A personal appreciation of AM radio

[This was my weekly column for GlobalNews.ca – AC]

Many years ago, someone asked singer Tom Waits about his favourite sounds. He replied, “a baseball game on an AM radio on a warm summer night.” He’s not wrong. To generations of radio listeners, there’s something mystical about the tinny, crackly sounds of an AM radio broadcast.

AM radio (or if you’re from certain parts of the world, mediumwave, which accounts for the “MW” marking on some radios) has been with us since the earliest days of wireless transmission more than 120 years ago.

After governments loosened the restrictions in civilian use of wireless communication after the Great War, AM radio turned into a profitable commercial enterprise after 1920, spreading all across the world.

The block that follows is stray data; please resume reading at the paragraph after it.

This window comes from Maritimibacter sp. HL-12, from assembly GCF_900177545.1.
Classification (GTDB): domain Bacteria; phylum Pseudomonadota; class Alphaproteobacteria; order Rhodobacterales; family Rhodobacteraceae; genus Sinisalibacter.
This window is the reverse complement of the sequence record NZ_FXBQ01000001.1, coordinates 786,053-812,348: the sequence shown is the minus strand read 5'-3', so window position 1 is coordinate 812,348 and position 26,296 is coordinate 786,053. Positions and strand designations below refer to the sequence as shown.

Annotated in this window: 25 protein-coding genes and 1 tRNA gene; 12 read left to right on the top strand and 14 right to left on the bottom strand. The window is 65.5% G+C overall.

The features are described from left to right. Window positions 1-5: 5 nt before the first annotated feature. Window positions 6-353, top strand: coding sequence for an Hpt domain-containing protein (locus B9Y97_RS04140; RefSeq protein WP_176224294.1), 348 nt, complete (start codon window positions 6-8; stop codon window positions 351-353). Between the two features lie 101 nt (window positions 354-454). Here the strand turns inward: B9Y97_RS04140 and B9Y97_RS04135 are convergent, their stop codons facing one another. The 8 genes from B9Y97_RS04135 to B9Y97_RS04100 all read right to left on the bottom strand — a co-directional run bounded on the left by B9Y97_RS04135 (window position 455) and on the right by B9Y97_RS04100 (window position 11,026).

To say that radio exploded in the 1920s and ’30s doesn’t do it justice. Instant human communication! Entertainment! Music! News! Fireside chats from government leaders! Broadcasts that travelled over hundreds or even thousands of miles! It didn’t take long for every country and territory in the world to have its own AM radio stations.

Reception could be fussy: static from thunderstorms, interference from power lines, noise from automobile ignitions, and fluorescent lights. But AM broadcasting established radio as humankind’s first mass-media tool that could be consumed in real-time.

Keep reading.

Alan Cross

is an internationally known broadcaster, interviewer, writer, consultant, blogger and speaker. In his 40+ years in the music business, Alan has interviewed the biggest names in rock, from David Bowie and U2 to Pearl Jam and the Foo Fighters. He’s also known as a musicologist and documentarian through programs like The Ongoing History of New Music.

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